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Adams Urges Kenny to bring renewed focus to GFA process

16 April, 2011 - by Gerry Adams

Sinn Fein President Gerry Adams TD has urged An Taoiseach Enda Kenny to use the opportunity of his first formal meeting with the British Prime Minister David Cameron on Monday to “bring a renewed focus and energy and priority to the Good Friday Agreement process” and to “insist that the outstanding elements of that Agreement will be implemented”. 

The Sinn Féin leader has also called for the Taoiseach to raise with the British Prime Minister the issue of the Dublin Monaghan bombings and the refusal thus far by the British to hand over vital information about who was responsible.

 Mr. Adams said:

 “We need an Irish government that is prepared to stand up to the British government and play a full and equal part in the implementation of the Good Friday and other Agreements.

“The Irish government is a co-equal partner in the Agreement. It has a responsibility to assert this in its discussions with the British and in Monday’s discussions the Taoiseach must ensure that the implementation of those key elements of the Agreement not yet implemented are on the agenda.

“These should include the reintroduction of 50 50 recruitment to the PSNI; the creation of a North-South Parliamentary Forum; an Independent Consultative Forum; a Bill of Rights; and the introduction of an Irish Language Act, Acht na Gaeilge.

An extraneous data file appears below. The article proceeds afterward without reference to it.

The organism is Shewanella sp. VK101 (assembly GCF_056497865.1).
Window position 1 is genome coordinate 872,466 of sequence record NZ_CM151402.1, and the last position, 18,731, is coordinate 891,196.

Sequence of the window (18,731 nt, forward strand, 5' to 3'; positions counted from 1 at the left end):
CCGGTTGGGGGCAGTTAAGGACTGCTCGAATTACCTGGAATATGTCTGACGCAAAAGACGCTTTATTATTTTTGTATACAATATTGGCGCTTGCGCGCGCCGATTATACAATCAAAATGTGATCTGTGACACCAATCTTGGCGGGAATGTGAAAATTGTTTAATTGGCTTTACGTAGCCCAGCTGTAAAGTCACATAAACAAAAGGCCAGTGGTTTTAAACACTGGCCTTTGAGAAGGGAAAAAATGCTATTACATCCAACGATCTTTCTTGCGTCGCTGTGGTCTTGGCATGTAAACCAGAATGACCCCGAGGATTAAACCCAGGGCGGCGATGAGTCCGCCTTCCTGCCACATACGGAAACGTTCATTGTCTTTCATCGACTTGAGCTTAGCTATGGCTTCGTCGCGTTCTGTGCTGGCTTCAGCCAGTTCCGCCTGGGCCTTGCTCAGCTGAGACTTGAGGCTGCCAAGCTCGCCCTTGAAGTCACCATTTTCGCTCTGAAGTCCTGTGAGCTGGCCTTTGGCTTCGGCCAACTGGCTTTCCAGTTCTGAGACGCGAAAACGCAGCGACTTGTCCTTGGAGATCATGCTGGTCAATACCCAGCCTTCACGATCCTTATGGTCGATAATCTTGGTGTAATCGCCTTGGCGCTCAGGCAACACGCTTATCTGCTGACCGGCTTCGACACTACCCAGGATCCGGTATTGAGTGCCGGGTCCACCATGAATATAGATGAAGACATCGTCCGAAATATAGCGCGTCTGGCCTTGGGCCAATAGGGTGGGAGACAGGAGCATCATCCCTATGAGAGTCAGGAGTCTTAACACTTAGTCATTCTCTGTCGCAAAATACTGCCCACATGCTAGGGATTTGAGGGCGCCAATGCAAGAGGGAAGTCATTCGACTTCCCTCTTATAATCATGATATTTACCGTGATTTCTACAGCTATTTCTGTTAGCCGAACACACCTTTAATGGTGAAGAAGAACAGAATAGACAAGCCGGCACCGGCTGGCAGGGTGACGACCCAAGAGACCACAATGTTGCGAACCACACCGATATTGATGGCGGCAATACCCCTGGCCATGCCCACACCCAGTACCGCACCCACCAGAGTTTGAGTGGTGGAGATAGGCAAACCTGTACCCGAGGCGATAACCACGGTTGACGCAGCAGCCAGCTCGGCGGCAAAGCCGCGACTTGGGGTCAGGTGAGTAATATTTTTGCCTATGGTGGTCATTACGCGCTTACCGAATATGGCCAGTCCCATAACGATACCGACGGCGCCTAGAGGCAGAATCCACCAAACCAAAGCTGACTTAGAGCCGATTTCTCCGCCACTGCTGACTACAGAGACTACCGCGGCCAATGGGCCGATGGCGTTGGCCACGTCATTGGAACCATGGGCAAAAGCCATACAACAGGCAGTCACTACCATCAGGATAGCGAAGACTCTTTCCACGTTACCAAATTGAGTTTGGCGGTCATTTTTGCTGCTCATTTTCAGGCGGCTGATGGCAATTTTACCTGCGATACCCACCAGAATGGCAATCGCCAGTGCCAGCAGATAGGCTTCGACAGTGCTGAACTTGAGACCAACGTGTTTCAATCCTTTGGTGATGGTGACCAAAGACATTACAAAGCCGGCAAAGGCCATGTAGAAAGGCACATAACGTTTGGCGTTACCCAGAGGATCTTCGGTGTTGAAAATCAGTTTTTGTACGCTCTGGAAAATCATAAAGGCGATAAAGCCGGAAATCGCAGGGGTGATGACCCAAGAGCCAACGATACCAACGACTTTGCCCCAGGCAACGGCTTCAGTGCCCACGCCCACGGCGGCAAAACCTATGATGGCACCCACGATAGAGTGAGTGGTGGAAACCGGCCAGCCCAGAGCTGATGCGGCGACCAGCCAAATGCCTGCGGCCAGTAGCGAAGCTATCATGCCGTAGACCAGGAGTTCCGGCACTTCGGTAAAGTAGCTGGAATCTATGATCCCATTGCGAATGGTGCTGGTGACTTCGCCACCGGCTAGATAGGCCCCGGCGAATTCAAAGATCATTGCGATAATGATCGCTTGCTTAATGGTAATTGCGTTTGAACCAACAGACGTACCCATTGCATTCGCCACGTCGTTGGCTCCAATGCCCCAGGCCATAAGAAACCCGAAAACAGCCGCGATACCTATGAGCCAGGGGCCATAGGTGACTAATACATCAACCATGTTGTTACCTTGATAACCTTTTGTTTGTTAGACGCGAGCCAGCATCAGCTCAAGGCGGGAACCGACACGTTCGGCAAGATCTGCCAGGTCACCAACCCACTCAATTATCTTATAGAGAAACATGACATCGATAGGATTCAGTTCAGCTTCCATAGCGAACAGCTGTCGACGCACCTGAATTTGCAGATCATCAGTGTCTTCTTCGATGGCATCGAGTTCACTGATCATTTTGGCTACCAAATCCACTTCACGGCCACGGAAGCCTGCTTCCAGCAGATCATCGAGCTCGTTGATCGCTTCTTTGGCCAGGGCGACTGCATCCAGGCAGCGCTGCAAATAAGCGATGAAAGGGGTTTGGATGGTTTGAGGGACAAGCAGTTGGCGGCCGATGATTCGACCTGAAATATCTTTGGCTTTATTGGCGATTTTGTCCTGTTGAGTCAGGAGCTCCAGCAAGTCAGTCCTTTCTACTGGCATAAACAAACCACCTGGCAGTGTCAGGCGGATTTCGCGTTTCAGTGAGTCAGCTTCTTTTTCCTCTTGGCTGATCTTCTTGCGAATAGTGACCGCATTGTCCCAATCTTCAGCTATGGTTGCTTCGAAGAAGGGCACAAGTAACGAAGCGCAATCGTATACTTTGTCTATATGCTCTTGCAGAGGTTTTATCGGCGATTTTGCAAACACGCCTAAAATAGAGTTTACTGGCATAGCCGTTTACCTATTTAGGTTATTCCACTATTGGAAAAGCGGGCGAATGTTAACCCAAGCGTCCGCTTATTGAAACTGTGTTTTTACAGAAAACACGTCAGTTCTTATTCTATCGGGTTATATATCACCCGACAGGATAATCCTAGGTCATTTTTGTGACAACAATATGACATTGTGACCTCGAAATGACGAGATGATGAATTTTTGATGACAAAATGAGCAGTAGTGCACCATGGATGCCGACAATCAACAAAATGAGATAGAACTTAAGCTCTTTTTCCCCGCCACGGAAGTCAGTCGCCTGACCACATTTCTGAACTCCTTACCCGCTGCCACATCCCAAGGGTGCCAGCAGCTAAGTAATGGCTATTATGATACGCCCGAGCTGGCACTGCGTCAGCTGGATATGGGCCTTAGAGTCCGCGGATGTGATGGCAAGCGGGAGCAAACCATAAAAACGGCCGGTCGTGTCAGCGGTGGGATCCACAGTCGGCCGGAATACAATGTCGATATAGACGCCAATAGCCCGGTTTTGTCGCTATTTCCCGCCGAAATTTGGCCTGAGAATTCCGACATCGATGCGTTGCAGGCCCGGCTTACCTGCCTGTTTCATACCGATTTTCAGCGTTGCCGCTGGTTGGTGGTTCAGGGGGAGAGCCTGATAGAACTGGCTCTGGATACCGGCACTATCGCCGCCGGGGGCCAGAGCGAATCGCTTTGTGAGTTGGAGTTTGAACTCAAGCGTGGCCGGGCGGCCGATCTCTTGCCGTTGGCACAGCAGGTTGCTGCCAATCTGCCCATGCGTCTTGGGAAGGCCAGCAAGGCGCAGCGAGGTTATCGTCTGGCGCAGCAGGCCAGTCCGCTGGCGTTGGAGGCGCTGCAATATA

“There is also an imperative on the Taoiseach to raise the issue of the Dublin and Monaghan bombings the anniversary of which is next month.

“A Commission of Inquiry under Mr. Justice Henry Barron was established by the Irish Government in 2001. Four reports were published and a Sub-Committee of the cross-party Joint Oireachtas Committee on Justice, Equality, Defence and Women's Rights conducted an extensive examination of the reports.

“The Sub-Committee concluded “that given that we are dealing with acts of international terrorism that were colluded in by the British security forces, the British Government cannot legitimately refuse to co-operate with investigations and attempts to get to the truth.”

“The Irish government has a responsibility to demand all information currently held by the British on what was the worst attack of its kind in 30 years of conflict. The families have demanded the truth. The Taoiseach should defend and articulate their demand for truth.”

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